NEW YORK, NY – The chronically-hypoxemic Blue Journal, also known as the American Journal of Respiratory and Critical Care Medicine, has finally been adequately oxygenated and has now turned into a nice, healthy pink color.
“Today is the finest day in the history of the American Thoracic Society, no doubt about it,” proclaimed ATS Leadership in a statement released to the press. The Blue Journal is published by the ATS. “From this day forward, our Blue Journal can finally be known as the Pink Journal.”
The biweekly publication has been a blue bloater ever since its first publication back in 1917. Though its topic coverage is broad, this particular ATS publication has always focused its attention on trying to decipher why it is so cyanotic in the first place. The Blue Journal has undergone a million dollar work-up over the past several decades, which has included numerous CTs of the chest, echocardiogram, pulmonary function tests, and bronchoscopies, without anything even hinting at a possible underlying etiology. The Blue Journal even spent the better part of the 1990s in airborne isolation to rule out tuberculosis.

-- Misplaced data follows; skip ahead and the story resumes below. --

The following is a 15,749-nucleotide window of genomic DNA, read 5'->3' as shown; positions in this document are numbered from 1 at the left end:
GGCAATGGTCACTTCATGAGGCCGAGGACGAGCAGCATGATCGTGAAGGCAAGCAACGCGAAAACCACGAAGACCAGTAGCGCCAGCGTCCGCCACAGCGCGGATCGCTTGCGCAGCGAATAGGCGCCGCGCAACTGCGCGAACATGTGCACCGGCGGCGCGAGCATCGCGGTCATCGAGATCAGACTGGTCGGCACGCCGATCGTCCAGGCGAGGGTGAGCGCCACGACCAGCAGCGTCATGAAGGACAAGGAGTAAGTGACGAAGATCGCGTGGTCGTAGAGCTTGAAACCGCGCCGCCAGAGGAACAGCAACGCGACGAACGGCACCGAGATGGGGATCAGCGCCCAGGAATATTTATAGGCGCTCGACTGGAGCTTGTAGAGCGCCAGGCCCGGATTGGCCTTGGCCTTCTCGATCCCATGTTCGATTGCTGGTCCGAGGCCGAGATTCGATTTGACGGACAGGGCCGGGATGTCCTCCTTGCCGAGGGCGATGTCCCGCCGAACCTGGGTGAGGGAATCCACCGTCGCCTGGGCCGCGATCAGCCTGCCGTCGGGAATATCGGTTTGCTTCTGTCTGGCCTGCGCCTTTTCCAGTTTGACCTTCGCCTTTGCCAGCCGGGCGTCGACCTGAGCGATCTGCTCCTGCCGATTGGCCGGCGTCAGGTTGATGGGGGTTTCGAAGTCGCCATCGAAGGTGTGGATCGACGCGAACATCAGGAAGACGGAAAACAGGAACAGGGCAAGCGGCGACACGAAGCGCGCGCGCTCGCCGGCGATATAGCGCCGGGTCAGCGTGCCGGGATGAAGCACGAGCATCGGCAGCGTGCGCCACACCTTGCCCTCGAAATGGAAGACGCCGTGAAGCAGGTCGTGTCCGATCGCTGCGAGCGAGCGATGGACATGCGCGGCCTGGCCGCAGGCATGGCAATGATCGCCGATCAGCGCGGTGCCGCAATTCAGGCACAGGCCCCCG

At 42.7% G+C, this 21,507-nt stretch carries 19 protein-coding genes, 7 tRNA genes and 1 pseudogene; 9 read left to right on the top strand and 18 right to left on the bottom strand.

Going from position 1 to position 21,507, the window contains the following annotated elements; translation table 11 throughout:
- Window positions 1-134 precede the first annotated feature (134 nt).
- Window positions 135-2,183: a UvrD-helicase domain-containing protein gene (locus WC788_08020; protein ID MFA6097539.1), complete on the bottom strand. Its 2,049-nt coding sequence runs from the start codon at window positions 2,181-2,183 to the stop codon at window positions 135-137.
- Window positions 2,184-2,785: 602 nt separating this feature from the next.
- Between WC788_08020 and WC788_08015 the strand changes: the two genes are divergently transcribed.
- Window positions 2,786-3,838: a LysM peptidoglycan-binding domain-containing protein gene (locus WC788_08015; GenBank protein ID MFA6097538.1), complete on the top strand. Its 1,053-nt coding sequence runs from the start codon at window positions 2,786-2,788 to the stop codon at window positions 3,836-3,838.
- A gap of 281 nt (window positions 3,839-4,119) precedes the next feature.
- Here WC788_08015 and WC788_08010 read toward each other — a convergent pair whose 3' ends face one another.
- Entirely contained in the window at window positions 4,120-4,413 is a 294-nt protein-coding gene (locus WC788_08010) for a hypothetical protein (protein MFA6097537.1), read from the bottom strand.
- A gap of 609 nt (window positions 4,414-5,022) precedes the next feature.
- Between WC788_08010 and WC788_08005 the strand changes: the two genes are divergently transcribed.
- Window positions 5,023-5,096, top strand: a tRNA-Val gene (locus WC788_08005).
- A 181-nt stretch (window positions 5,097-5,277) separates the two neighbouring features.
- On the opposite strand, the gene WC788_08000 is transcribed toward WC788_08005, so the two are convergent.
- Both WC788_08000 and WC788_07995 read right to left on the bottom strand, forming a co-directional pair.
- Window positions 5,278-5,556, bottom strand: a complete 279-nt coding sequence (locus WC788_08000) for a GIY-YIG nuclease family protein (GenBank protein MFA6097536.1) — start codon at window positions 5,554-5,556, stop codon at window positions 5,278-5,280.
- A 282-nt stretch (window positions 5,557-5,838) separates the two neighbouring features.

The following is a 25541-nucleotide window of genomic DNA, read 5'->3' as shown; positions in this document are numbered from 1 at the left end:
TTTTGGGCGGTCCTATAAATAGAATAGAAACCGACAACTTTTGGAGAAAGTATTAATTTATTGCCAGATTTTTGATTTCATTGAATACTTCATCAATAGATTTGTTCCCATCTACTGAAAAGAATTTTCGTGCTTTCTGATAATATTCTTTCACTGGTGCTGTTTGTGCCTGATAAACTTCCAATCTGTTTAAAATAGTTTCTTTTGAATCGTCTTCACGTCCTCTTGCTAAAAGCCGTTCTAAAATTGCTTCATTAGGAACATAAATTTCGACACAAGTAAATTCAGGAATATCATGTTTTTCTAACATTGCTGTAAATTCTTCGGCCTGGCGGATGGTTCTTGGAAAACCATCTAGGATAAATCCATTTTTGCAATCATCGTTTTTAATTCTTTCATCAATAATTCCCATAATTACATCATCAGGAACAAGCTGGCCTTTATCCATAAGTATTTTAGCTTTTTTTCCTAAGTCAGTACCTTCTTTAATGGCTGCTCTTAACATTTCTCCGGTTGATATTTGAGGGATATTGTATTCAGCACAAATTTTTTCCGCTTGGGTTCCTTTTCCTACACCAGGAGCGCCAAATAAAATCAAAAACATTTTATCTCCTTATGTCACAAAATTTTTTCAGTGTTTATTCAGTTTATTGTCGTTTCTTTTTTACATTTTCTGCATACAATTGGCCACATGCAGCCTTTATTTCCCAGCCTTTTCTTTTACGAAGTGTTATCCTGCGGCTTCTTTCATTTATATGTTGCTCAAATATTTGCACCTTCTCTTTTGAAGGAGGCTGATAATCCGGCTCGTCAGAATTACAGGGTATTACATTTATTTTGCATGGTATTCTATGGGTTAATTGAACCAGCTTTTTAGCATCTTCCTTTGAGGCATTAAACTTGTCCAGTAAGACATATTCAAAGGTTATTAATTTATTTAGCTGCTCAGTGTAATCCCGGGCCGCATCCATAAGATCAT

Last month, the Blue Journal underwent elective intubation and was placed on the mechanical ventilator. It was only after ARDS-like ventilatory management that the Blue Journal started improving its oxygenation. In the past 24 hours, the Blue Journal has lost its namesake color and turned pink. It is slowly being weaned off the vent. An A (or arterial line) still runs through the journal’s spine, though that will likely be removed in 48 hours. The social worker is already making arrangements for home oxygen.
In other related news, another ATS publication called the White Journal (or the Annals of the American Thoracic Society) is currently undergoing transfusion with 2 units packed red blood cells in the hopes it will improve its pallor.